Instructor: Jason Brown
Date & Time: Saturday, February 1 | 10:30 AM to 4:30 AM
Location: USM’s Glickman Library, Portland
Maximum Attendees: 12
Fee: Member: $70 | Nonmember: $125
Registration Closes: January 23
How does a writer know when their story is finished? There is no single easy answer to this question, but there are productive ways of approaching it.
In this workshop, attendees will learn techniques for the final polishing of short fiction, and will participate in flash workshops of the first 3 pages of each attendee’s story. The class will also discuss the process of submitting individual stories to magazines and journals and submitting collections of stories to independent presses.
Attendees will receive a packet of readings in advance of the workshop, and will receive written feedback from the instructor on their story.
+ SUBMIT After registering, participants are asked to submit a full story of up to 6500-words by no later than 9:00 a.m. on Thursday, January 23. Please take the deadline and word limit seriously as MWPA likely cannot accept late submissions and excess words will be cut. Please note that the first 3 pages of the story will be distributed in advance via email to the other workshop participants. Please email the manuscript to firstname.lastname@example.org with the subject line: “BROWN WORKSHOP MSS.” Please use standard formatting (1” margins, double-spaced, 12 pt Times New Roman) and submit Word docs or PDFs only.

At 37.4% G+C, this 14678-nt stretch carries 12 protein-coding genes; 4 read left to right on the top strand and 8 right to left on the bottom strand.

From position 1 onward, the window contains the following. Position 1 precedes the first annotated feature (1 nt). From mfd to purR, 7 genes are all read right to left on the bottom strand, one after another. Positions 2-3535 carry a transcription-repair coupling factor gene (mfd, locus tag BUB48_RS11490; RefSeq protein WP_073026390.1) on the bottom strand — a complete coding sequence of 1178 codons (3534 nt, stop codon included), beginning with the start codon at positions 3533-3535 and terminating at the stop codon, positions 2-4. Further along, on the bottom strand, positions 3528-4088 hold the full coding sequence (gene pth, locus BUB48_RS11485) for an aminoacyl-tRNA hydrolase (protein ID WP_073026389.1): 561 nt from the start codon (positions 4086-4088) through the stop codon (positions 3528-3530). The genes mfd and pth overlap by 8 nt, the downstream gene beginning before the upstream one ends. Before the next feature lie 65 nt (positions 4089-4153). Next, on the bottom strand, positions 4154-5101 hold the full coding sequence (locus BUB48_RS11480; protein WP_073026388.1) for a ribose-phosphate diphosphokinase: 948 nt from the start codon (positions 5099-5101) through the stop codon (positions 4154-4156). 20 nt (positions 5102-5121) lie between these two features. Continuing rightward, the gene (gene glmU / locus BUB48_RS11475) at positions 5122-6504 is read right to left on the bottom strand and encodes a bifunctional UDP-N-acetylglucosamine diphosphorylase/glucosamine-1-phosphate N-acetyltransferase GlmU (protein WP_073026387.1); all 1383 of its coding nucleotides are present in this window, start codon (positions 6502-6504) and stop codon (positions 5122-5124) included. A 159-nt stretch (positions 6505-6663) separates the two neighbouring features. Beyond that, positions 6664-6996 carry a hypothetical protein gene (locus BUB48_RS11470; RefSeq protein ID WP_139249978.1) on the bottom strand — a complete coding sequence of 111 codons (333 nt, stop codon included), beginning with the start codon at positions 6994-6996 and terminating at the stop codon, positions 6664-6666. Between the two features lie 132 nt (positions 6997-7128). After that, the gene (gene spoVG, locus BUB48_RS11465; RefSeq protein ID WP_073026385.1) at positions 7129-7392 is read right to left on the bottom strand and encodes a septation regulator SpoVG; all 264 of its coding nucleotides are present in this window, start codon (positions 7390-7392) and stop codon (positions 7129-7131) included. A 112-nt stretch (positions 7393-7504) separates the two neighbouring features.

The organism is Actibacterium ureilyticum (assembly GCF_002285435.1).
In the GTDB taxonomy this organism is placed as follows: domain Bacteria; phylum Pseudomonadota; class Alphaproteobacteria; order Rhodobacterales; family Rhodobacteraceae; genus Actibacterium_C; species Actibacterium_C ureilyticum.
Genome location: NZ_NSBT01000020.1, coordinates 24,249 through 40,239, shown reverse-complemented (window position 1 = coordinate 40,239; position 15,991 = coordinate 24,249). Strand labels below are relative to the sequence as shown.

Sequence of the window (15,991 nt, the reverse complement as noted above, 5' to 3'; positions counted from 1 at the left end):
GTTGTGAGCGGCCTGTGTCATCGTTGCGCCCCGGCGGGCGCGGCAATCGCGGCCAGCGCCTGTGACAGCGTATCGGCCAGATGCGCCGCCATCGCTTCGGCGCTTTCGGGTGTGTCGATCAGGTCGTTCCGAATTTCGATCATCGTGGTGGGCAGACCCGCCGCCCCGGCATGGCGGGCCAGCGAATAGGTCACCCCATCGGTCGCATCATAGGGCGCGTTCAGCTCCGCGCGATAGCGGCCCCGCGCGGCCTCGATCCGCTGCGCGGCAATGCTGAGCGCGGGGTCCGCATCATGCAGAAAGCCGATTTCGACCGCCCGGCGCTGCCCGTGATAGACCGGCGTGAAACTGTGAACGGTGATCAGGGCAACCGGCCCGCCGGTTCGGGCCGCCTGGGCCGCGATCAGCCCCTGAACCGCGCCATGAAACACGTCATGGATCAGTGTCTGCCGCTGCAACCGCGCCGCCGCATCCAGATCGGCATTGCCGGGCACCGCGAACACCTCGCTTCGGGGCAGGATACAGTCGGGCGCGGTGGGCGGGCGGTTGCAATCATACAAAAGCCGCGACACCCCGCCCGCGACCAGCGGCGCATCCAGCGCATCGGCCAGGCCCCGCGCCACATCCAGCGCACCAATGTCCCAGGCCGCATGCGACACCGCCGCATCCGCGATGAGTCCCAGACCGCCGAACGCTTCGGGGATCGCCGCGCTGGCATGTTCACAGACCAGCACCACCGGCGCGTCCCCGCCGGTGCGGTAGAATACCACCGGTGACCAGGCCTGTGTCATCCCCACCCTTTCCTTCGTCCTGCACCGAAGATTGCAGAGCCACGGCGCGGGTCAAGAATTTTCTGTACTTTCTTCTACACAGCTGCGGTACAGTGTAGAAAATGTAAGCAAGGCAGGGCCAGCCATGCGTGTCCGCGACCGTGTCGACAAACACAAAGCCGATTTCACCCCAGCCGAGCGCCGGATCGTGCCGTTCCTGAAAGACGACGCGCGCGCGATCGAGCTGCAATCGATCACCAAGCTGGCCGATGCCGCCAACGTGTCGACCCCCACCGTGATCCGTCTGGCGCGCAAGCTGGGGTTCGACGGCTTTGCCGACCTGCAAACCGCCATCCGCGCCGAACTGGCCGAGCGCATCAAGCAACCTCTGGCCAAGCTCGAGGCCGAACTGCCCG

Jason Brown is a professor in the MFA program at the University of Oregon. He earned his MFA from Cornell University, and he was a Stegner Fellow and Truman Capote Fellow at Stanford University, where he taught as a Jones Lecturer. He has received fellowships from the Yaddo and Macdowell colonies and from the Saltonsall Foundation. He taught for many years in the MFA program at the University of Arizona and now teaches in the MFA program at the University of Oregon. He has published two books of short stories, Driving the Heart and Other Stories (Norton/Random House) and Why the Devil Chose New England For His Work (Grove Atlantic). His stories have won several awards and appeared in Best American Short Stories, The Atlantic, Harper’s, Missouri Review, Sewanee Review, Southern Review and other magazines and anthologies. Several of his stories have been performed as part of NPR’s Selected Shorts, and his collection Why The Devil Chose New England For His Work was chosen as a summer reading pick by National Public Radio. His third collection of stories, A Faithful But Melancholy Account of Several Barbarities Lately Committed, is out in December of 2019.